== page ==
Redfin Shiner. These were pretty rare, we only found one in our collections. Many specimens do not actually have red fins. Found at our second site which was fairly rugged with very little bank making collection difficult.
Ghost Shiner. We only found one of these. Site was pretty rugged, a lot of debris in the water and dip-netting was very difficult because there was little bank to stand on.
Bullhead Minnow, found in small abundance. Habitat had a lot of debris and it was difficult to sample here. Water was very deep and shaded.
Mimic Shiner, similar to ghost shiner. Distinguishable by the lateral line that the ghost shiner doesn't have. Fairly thick debris in the water at this location. Mimic shiner is less transparent than the ghost shiner.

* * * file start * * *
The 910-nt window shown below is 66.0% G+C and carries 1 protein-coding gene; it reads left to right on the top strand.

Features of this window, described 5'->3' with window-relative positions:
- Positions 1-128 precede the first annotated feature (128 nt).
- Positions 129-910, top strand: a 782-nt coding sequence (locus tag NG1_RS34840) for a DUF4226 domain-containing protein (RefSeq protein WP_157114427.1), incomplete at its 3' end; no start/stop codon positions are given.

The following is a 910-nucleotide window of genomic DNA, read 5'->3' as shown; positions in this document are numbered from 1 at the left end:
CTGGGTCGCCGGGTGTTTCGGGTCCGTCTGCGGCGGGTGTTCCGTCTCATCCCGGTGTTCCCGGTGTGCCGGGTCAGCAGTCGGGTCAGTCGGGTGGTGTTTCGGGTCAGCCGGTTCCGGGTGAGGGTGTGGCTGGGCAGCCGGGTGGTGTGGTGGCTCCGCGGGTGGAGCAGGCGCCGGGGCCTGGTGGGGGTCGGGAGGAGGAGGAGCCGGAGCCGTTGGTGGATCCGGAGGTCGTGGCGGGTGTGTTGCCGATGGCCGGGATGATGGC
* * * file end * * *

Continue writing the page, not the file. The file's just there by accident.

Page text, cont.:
Blacktail Shiner, easily identifiable by the black dot on the tail. Blacktail shiner was the most abundant fish we encountered.
These unidentified fish are living in a very fast flowing river high in the northern flanks of the Hindu Kush mountains. I have seen them being caught at the weir of a mini-hydro electricity project. Boys catch them in nets as they attempt to 'jump' up the weir... seems like a good time for a fish pass to be implemented.
To my untrained eye, they look like some kind of trout... maybe a Schizothorax of some sort?
Breve descripción de lo que observaste
The Cypriniformes are an order of ray-finned fish, including the carps, minnows, loaches and relatives. This order contains five to six families, over 320 genera, and more than 3,250 species, with new species being described every few months or so, and new genera being recognized frequently. They are most diverse in southeastern Asia, but are entirely absent from Australia and South America.